Museum Snapshots

Plummer Tower Museum

Plummer Tower was part of the old walls of Newcastle-upon-Tyne, which were built from the mid-13th century to the middle or late 14th century. It was converted into a meeting house in the latter part of the 17th century by the Company of Cutlers, and a facade was added by the Company of Masons in the mid-18th century. The older parts of the building are Grade I Listed.

In 1948 the Tower was restored and used as a dwelling, and in 1957 it was acquired by the Corporation of Newcastle. After further restoration the Tower was used as a branch museum of the Laing Art Gallery. The upper floor was furnished as an eighteenth century room, while the ground floor housed temporary exhibits based on the city’s archives.

The 1964 photo above shows the tower in use as a museum, while a more recent image shows the museum sign was removed. The museum seems to have been open until at least 1985, when Kenneth Hudson and Ann Nichols’ Directory of Museums & Living Displays listed it as displaying 18th-century period rooms.

A leaflet kindly supplied by a reader of this blog provided more information about the Tower’s history and its use as a museum.

Cover of leaflet for Plummer Tower Museum, a branch of the Laing Art Gallery in Newcastle.

Interior view of the 18th century room inside Plummer Tower, Newcastle
The 18th century room inside Plummer Tower Museum, Newcastle

Interior view of the 18th century room inside Plummer Tower, Newcastle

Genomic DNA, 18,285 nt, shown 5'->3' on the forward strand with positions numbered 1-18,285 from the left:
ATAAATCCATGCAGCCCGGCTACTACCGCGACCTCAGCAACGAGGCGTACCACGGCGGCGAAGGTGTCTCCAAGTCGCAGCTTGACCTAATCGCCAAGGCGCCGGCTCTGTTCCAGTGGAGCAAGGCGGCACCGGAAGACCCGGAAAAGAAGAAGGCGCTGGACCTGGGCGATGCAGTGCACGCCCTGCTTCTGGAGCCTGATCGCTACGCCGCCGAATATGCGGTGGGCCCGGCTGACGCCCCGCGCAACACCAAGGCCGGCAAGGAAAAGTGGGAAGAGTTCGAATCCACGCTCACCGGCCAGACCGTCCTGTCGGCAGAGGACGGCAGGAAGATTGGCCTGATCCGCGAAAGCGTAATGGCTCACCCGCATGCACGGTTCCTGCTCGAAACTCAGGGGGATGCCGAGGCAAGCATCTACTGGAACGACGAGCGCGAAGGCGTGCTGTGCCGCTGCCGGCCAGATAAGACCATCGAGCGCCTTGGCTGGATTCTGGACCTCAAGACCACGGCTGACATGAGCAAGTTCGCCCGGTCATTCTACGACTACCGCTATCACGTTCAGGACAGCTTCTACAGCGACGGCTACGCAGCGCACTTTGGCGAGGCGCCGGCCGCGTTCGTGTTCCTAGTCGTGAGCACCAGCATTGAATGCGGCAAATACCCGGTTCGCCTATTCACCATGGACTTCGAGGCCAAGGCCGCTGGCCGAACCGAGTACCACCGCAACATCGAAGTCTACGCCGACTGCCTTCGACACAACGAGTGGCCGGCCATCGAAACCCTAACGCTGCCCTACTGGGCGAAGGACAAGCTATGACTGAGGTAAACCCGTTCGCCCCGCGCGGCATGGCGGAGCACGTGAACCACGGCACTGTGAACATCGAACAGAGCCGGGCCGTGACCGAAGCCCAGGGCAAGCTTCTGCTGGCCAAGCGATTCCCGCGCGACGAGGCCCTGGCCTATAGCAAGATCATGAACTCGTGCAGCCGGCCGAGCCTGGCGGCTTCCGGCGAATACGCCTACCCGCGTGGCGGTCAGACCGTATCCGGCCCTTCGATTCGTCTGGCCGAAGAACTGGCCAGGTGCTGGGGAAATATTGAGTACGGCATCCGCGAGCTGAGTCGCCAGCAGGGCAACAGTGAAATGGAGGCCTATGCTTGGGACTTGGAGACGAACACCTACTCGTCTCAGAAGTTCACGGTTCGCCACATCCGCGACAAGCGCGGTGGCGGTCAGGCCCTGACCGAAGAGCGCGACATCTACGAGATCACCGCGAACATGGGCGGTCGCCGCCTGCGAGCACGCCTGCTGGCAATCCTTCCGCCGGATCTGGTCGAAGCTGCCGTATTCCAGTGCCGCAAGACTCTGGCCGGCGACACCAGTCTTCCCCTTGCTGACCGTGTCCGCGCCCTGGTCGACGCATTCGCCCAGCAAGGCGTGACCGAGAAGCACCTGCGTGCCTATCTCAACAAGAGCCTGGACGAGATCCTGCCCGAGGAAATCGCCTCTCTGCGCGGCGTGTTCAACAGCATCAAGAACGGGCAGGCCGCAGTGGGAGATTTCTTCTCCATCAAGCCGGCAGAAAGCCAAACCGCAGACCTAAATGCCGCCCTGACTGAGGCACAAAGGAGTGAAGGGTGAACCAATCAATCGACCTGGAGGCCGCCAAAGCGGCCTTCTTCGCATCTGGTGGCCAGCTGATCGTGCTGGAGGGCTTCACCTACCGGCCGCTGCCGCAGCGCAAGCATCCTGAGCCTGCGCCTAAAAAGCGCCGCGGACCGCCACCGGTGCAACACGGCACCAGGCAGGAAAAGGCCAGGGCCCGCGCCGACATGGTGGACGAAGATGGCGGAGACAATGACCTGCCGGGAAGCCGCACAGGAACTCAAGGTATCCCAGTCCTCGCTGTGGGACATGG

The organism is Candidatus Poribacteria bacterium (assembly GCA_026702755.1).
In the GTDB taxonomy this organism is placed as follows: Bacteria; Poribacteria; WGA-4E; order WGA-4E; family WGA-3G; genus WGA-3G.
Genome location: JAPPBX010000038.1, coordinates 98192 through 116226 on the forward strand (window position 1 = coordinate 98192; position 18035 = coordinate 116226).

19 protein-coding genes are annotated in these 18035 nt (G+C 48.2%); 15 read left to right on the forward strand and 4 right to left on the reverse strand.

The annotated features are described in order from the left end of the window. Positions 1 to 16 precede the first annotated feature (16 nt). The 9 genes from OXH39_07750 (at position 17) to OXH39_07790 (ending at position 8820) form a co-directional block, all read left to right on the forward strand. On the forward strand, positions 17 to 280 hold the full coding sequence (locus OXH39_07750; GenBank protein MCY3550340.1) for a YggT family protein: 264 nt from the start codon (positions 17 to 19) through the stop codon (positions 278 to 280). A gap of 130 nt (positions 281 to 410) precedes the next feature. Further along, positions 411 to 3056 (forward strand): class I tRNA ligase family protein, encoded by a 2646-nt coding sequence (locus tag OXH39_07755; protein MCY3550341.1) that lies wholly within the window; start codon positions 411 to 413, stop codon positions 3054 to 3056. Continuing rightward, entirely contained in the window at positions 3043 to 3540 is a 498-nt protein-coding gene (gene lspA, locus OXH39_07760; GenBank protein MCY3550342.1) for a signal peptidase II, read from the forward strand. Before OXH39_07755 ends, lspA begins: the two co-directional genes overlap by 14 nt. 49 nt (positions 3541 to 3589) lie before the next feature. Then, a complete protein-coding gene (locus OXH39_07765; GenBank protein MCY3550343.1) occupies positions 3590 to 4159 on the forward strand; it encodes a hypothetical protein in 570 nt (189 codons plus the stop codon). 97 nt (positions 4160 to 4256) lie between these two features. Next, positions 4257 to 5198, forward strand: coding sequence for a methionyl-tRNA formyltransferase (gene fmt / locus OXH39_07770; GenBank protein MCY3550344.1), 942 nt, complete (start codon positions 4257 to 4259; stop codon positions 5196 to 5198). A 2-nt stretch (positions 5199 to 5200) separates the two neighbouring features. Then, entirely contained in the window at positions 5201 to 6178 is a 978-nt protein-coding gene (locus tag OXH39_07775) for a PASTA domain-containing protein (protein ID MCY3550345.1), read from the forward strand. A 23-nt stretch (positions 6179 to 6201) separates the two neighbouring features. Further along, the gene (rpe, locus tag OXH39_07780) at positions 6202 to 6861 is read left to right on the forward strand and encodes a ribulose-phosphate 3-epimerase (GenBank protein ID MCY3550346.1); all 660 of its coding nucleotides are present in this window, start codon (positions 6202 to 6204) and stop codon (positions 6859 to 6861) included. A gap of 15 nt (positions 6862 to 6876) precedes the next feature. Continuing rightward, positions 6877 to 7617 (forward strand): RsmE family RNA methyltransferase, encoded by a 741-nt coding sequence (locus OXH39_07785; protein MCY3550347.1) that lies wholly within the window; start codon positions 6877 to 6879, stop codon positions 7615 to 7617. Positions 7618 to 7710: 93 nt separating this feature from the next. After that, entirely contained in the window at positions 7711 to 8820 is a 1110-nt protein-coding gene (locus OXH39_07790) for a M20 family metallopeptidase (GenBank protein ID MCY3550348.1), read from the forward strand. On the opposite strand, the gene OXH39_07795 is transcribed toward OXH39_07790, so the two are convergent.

Plummer Tower, 2007
Plummer Tower, 2007

Black and white image via Co-Curate, colour image via Wikipedia. Leaflet provided by Angela Essenhigh. More information from See Newcastle. This post was updated in August 2020.

4 replies on “Plummer Tower Museum”

Hello, If you are interested I have a booklet about an exhibition at the Plummer Tower. It was called Public Helath in Newcastle. It also has a history of the Tower. Plus there is a small leaflet showing the eighteenth century room. If you think they would be of any interest , you would be very welcome to them.
Angela Essenhigh

Hello my maiden name name is Rachel Scott. My grandmother was Virginia Scott also known as Virgie. It was she who restored the Plummer Tower in 1948. I lived with her frequently as a child until a year perhaps before her death. I would so appreciate any information of that time about what went on in the tower. I remember it so well down to the smallest detail what it looked like then. All the wondrous treasures in the tower collected on her travels with my grandfather around the world.
She always invited interesting actors after the theater performances. I remember sitting on Flora Robsons lap.
So I would greatly appreciate any information about the Tower from actually all of its history as what I have learned from the internet is limited. Yours sincerely
Rachel Clearfield

Hello Rachel,
My father, a retired geologist, was also a collector. He used to visit Virgie, a dear friend, at the Plummer Tower as she held regular open-house gatherings for an eclectic mix of like-minded people. I do not know how he knew her but it was possibly through Bernard Stevenson the curator of the nearby Laing Art Gallery. He had a clock called Cox’s “perpetual motion” which was on long-term loan to the Laing and is now in the V&A in London.
Hoping this is of interest to you,

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